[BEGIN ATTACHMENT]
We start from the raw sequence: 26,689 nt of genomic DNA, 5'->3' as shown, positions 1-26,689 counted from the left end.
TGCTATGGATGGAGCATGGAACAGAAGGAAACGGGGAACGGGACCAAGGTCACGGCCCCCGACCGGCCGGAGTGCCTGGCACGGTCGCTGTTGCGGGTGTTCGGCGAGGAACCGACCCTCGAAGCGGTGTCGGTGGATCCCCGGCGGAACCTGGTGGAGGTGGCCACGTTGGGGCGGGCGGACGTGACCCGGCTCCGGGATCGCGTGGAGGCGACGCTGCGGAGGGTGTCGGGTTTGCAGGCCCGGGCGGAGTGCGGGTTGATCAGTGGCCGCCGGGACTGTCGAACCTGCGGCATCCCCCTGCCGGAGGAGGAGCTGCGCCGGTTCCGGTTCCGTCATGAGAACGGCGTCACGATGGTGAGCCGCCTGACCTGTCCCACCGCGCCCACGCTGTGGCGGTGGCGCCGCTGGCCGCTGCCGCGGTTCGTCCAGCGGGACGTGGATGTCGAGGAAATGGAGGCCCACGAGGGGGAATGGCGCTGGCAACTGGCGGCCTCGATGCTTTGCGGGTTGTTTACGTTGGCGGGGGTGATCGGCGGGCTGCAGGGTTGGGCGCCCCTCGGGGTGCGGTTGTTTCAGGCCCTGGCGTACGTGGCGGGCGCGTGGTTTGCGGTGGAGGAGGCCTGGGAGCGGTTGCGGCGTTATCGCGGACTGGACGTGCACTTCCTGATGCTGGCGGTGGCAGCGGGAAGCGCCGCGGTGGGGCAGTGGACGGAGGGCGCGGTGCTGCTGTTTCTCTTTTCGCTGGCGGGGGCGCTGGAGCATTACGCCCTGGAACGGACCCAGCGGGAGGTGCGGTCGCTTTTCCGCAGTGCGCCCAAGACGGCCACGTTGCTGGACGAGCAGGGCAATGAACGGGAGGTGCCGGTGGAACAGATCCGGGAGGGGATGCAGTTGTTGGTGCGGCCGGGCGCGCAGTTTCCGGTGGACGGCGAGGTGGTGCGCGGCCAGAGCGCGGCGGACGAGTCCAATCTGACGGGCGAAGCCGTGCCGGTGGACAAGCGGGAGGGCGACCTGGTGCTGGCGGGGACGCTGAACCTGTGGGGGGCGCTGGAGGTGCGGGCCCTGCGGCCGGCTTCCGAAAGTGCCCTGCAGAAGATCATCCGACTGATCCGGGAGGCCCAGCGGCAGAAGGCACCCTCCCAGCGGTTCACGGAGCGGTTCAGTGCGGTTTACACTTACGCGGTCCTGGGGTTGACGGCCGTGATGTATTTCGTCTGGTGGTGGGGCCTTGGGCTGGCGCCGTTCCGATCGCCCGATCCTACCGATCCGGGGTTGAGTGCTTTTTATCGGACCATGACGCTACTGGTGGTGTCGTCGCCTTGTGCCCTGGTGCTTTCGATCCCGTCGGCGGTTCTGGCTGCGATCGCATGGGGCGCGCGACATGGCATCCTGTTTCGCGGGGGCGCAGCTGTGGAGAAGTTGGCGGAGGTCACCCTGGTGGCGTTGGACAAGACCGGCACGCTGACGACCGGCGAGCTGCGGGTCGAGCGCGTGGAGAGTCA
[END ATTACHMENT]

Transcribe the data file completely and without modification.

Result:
We start from the raw sequence: 26,689 nt of genomic DNA, 5'->3' as shown, positions 1-26,689 counted from the left end.
TGCTATGGATGGAGCATGGAACAGAAGGAAACGGGGAACGGGACCAAGGTCACGGCCCCCGACCGGCCGGAGTGCCTGGCACGGTCGCTGTTGCGGGTGTTCGGCGAGGAACCGACCCTCGAAGCGGTGTCGGTGGATCCCCGGCGGAACCTGGTGGAGGTGGCCACGTTGGGGCGGGCGGACGTGACCCGGCTCCGGGATCGCGTGGAGGCGACGCTGCGGAGGGTGTCGGGTTTGCAGGCCCGGGCGGAGTGCGGGTTGATCAGTGGCCGCCGGGACTGTCGAACCTGCGGCATCCCCCTGCCGGAGGAGGAGCTGCGCCGGTTCCGGTTCCGTCATGAGAACGGCGTCACGATGGTGAGCCGCCTGACCTGTCCCACCGCGCCCACGCTGTGGCGGTGGCGCCGCTGGCCGCTGCCGCGGTTCGTCCAGCGGGACGTGGATGTCGAGGAAATGGAGGCCCACGAGGGGGAATGGCGCTGGCAACTGGCGGCCTCGATGCTTTGCGGGTTGTTTACGTTGGCGGGGGTGATCGGCGGGCTGCAGGGTTGGGCGCCCCTCGGGGTGCGGTTGTTTCAGGCCCTGGCGTACGTGGCGGGCGCGTGGTTTGCGGTGGAGGAGGCCTGGGAGCGGTTGCGGCGTTATCGCGGACTGGACGTGCACTTCCTGATGCTGGCGGTGGCAGCGGGAAGCGCCGCGGTGGGGCAGTGGACGGAGGGCGCGGTGCTGCTGTTTCTCTTTTCGCTGGCGGGGGCGCTGGAGCATTACGCCCTGGAACGGACCCAGCGGGAGGTGCGGTCGCTTTTCCGCAGTGCGCCCAAGACGGCCACGTTGCTGGACGAGCAGGGCAATGAACGGGAGGTGCCGGTGGAACAGATCCGGGAGGGGATGCAGTTGTTGGTGCGGCCGGGCGCGCAGTTTCCGGTGGACGGCGAGGTGGTGCGCGGCCAGAGCGCGGCGGACGAGTCCAATCTGACGGGCGAAGCCGTGCCGGTGGACAAGCGGGAGGGCGACCTGGTGCTGGCGGGGACGCTGAACCTGTGGGGGGCGCTGGAGGTGCGGGCCCTGCGGCCGGCTTCCGAAAGTGCCCTGCAGAAGATCATCCGACTGATCCGGGAGGCCCAGCGGCAGAAGGCACCCTCCCAGCGGTTCACGGAGCGGTTCAGTGCGGTTTACACTTACGCGGTCCTGGGGTTGACGGCCGTGATGTATTTCGTCTGGTGGTGGGGCCTTGGGCTGGCGCCGTTCCGATCGCCCGATCCTACCGATCCGGGGTTGAGTGCTTTTTATCGGACCATGACGCTACTGGTGGTGTCGTCGCCTTGTGCCCTGGTGCTTTCGATCCCGTCGGCGGTTCTGGCTGCGATCGCATGGGGCGCGCGACATGGCATCCTGTTTCGCGGGGGCGCAGCTGTGGAGAAGTTGGCGGAGGTCACCCTGGTGGCGTTGGACAAGACCGGCACGCTGACGACCGGCGAGCTGCGGGTCGAGCGCGTGGAGAGTCA